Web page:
By Pamela Pickard - Jun. 29, 2011 12:00 AM - Special for the Republic
One power plant, the Navajo Generating Station, provides nearly 95 percent of the electricity needed to deliver water from the Colorado River to Arizonans. It keeps the pumps running on the Central Arizona Project Canal from near Lake Havasu to the CAP terminus south of Tucson.
Now, the future of that power plant is uncertain.
The U.S. Environmental Protection Agency is set to release new emission regulations for nitrogen oxides, a haze-forming pollutant, at the Navajo Generating Station this year.
The plant has installed $45 million in new controls for nitrogen oxides. But the EPA favors a different control system that could cost up to $1.2 billion to install and require millions of dollars in additional expenses every year to operate.
The generating station, whose ownership includes Salt River Project and Arizona Public Service, faces other future uncertainties, including the renewal of land and water leases. If they're required to make a huge investment in pollution controls, the owners could simply choose to close the plant. The consequences would hurt all of us.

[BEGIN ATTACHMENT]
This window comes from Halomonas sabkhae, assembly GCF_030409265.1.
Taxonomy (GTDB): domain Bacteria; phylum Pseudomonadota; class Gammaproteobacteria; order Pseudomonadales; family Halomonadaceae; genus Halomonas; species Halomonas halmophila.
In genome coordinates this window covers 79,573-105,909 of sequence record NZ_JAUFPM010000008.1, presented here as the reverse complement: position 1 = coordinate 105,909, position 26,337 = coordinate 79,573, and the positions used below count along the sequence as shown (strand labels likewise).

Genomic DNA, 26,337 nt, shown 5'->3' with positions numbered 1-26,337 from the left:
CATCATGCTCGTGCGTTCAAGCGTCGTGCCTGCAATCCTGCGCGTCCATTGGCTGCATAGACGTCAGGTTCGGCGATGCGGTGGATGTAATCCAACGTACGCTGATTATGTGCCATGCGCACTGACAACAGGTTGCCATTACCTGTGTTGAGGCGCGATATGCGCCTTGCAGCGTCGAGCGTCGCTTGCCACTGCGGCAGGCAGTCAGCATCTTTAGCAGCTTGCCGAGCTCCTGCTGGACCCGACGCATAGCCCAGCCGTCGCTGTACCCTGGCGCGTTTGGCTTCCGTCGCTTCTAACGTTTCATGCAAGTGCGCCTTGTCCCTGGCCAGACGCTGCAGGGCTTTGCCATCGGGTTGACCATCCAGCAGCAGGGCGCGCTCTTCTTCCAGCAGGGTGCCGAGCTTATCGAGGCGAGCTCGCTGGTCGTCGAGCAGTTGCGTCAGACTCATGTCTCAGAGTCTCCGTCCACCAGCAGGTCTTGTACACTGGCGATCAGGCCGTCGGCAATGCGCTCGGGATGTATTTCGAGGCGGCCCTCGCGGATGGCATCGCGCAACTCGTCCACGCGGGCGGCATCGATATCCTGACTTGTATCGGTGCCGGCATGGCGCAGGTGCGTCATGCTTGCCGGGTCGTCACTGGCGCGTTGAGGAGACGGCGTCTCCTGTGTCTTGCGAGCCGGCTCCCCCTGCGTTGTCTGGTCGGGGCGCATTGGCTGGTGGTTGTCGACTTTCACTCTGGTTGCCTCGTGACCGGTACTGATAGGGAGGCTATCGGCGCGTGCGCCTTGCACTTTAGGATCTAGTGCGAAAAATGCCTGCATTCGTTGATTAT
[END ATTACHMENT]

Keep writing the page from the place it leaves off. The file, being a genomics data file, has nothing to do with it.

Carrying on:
Recently, the CAP had the honor of appearing before a joint meeting of the Water and Power and the Indian and Alaska Native Affairs subcommittees of the U.S. House's Natural Resources Committee.
Along with other representatives from Arizona and the Navajo Nation, Hopi Tribe and Gila River Indian Community, we presented information about the importance of the Navajo Generating Station to our region and to the CAP in particular.
If the generating station closes, it will significantly increase the cost of energy for the Colorado River water we deliver.
These higher costs would affect water rates for most of Arizona's population. Higher water rates could make farming unaffordable for Indian and non-Indian agricultural users unless they return to the use of less expensive, but ultimately unsustainable, groundwater.